In June 2010, Italian President Giorgio Napolitano urged all Italian authorities to cooperate in the investigation of the incident.[7]

In September 2011, a Palermo civil tribunal ordered the Italian government to pay 100 million euros ($137 million) in civil damages to the relatives of the victims for failing to protect the flight, concealing the truth and destroying evidence.[8]

On 23 January 2013, the Civil Cassation Court ruled that there was "abundantly" clear evidence that the flight was brought down by a stray missile, confirming the lower court's order that the Italian government must pay compensation.[9]

In April 2015, an appeals court in Palermo confirmed the rulings of the 2011 Palermo civil tribunal and dismissed an appeal by the state attorney.[10]

In 2008, Francesco Cossiga (Prime Minister when the incident occurred) said that Itavia Flight 870 had been shot down by French warplanes.[11] On 7 July 2008, a claim for damages was served on the French President.[citation needed]

Hypotheses on the causesEdit

Terrorist bombEdit

After the series of bombings that hit Italy in the 1970s, a terrorist act was the first explanation to be proposed. As the flight was delayed in Bologna by almost three hours, a bomb's timer may have been set to actually cause an explosion at the Palermo airport, or on a further flight of the same plane.

The 1990 judicial inquiry was supported by a technical commission, led by independent investigator Frank Taylor. The technical commission's report concluded that an explosion in the rear toilet, and not a missile strike, was the only conclusion supported by the wreckage analysis.[12] A test explosion in a DC-9 lavatory had shown the resulting deformation in the surrounding structure to be almost identical to that of the incident aircraft.[13][14]

The technical commission's report was criticised in the Italian media by Corriere della Sera and La Repubblica.[15] In particular it was stated that there was no evidence of explosive residue, per tests performed in 1994 by the Defence Research Energy laboratory in the United Kingdom.[16][17]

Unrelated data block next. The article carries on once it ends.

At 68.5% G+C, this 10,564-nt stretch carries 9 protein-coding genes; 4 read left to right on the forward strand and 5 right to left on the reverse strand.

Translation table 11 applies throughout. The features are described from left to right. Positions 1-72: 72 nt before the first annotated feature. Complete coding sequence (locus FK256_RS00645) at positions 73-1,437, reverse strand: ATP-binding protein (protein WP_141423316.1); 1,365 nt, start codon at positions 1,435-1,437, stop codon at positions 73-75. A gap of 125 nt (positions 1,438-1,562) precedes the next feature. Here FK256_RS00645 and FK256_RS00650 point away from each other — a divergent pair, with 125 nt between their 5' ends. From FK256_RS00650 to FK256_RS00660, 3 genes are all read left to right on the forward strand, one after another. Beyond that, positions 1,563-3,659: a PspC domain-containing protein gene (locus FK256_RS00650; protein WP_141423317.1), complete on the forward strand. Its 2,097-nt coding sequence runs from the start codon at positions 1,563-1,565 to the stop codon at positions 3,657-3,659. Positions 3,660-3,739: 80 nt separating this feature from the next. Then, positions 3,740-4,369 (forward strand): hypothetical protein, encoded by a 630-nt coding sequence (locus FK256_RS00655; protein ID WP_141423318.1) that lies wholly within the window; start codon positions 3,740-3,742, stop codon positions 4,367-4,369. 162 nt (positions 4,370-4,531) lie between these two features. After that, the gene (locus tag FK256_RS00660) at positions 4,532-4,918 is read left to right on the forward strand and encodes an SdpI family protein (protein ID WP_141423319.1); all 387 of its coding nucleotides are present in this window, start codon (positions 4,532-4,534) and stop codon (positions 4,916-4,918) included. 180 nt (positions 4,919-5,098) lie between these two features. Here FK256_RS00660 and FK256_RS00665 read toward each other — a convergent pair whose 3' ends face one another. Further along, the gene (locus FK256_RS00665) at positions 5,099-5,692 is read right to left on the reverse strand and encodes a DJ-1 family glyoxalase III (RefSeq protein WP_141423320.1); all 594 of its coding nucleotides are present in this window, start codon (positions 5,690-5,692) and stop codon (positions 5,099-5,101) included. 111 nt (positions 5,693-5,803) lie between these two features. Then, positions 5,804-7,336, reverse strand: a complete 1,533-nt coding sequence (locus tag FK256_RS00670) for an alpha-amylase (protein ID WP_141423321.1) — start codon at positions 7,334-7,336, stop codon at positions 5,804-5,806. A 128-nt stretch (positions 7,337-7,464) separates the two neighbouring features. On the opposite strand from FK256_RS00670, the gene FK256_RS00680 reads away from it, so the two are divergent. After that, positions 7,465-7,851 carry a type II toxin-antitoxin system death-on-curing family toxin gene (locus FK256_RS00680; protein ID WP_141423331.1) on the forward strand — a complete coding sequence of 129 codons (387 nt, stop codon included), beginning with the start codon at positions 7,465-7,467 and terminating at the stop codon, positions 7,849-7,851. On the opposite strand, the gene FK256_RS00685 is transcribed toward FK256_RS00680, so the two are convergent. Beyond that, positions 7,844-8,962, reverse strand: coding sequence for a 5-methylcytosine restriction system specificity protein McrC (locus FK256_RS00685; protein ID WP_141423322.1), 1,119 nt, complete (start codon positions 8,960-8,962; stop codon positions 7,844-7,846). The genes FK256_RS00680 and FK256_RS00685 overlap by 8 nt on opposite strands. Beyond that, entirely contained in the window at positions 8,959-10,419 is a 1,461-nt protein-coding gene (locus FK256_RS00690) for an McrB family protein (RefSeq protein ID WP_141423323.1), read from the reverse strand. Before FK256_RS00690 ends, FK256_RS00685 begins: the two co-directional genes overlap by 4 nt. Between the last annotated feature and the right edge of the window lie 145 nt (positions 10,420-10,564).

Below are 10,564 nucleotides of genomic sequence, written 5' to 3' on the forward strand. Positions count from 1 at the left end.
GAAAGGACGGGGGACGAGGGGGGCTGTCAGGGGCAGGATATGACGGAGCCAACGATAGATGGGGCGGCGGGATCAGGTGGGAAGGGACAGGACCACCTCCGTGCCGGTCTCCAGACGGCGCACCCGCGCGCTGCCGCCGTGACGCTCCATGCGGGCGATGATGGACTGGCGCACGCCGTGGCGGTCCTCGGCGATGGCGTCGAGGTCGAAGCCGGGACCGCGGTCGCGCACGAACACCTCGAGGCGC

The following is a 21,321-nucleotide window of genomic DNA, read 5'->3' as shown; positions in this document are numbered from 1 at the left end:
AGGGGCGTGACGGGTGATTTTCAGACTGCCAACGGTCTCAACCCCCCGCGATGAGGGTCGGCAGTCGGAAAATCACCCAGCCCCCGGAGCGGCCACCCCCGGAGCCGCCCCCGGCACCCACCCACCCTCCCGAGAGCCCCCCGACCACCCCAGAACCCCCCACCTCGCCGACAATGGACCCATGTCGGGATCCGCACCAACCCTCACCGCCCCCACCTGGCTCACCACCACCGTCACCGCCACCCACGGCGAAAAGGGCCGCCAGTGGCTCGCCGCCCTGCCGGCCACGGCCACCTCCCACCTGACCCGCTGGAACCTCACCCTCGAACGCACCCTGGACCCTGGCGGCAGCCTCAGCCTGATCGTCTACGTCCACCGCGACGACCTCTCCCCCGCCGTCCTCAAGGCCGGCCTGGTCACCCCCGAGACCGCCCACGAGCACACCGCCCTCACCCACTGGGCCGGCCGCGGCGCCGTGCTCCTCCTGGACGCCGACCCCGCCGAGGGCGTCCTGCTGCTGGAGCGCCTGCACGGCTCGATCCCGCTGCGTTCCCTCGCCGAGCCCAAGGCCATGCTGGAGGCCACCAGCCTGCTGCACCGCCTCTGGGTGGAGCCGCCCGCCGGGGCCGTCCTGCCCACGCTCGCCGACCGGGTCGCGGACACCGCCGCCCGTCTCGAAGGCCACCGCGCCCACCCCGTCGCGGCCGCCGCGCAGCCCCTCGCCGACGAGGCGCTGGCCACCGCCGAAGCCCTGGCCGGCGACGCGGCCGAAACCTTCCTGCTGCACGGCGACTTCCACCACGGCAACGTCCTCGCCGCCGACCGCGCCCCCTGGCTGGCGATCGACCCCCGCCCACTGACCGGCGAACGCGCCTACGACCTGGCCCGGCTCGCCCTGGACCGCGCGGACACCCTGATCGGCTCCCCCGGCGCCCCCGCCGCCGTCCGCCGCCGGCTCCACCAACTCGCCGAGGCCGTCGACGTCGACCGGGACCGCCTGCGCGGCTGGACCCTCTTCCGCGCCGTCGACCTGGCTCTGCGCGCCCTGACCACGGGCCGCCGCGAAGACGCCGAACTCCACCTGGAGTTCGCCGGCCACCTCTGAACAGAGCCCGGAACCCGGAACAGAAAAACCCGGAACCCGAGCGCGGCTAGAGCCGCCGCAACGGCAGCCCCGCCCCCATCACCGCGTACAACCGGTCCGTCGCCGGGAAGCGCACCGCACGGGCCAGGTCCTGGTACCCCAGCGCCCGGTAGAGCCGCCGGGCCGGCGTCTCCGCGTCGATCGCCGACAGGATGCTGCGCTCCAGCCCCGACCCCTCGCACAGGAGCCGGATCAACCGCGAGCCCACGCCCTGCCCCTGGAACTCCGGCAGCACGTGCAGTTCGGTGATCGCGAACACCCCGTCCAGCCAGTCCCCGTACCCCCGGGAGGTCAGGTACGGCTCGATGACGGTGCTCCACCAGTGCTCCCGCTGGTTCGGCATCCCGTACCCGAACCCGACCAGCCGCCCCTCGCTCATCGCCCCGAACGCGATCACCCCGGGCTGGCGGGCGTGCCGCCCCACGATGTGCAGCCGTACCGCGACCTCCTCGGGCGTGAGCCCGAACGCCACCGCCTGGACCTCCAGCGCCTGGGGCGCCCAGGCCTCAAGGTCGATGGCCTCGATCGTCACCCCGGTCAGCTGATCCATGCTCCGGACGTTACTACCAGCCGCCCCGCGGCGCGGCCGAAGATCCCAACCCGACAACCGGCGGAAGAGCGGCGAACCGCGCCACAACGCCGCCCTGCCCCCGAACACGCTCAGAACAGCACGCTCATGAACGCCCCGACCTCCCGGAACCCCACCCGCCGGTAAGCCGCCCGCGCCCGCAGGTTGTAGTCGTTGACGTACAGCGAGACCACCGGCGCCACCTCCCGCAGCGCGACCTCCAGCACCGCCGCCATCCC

Missile strike during military operationEdit

Parts of the Italian media alleged that the aircraft was shot down during a dogfight involving Libyan, United States, French and Italian Air Force fighters in an assassination attempt by NATO members on an important Libyan politician, perhaps even Libyan leader Muammar al-Gaddafi, who was flying in the same airspace that evening.[18] This version was supported in 1999 by Judge Rosario Priore,[19] who said in his concluding report that his investigation had been deliberately obstructed by the Italian military and members of the secret service, in compliance with NATO requests.[19]

According to the Italian media, documents from the archives of the Libyan secret service passed on to Human Rights Watch after the fall of Tripoli show that Flight 870 and a Libyan MiG were attacked by two French jets.[20]

On 18 July 1980, 21 days after the Itavia Flight 870 incident, a Libyan MiG-23MS is said to have crashed in the Sila Mountains in Castelsilano, Calabria, southern Italy.[21] According to Libyan Air Force sources, the pilot was victim of hypoxia. As his aircraft's autopilot was activated, it just kept flying straight and level until running out of fuel, and eventually crashed in the Sila Mountains.[6]

Conspiracy theoriesEdit

Several conspiracy theories explaining the disaster persist.[22] For example, the vessel that carried out the search for debris on the ocean floor was French, but only US officials had access to the aircraft parts they found.[citation needed] Several radar reports were erased and several Italian generals were indicted 20 years later for obstruction of justice. The difficulty the investigators and the victims' relatives had in receiving complete, reliable information on the Ustica disaster has been popularly described as un muro di gomma (literally, a rubber wall),[23] because investigations just seemed to "bounce back".

MemorialEdit

 
Remains of the plane at the Museum for the Memory of Ustica, Bologna, Italy

On 27 June 2007, the Museum for the Memory of Ustica was opened in Bologna. The museum is in possession of parts of the plane, which are assembled and on display, including almost all of the external fuselage. The museum also has objects belonging to those on board that were found in the sea near the plane. Christian Boltanski was commissioned to produce a site-specific installation. The installation consists of:

  • 81 pulsing lamps hanging over the plane
  • 81 black mirrors
  • 81 loudspeakers (behind the mirrors)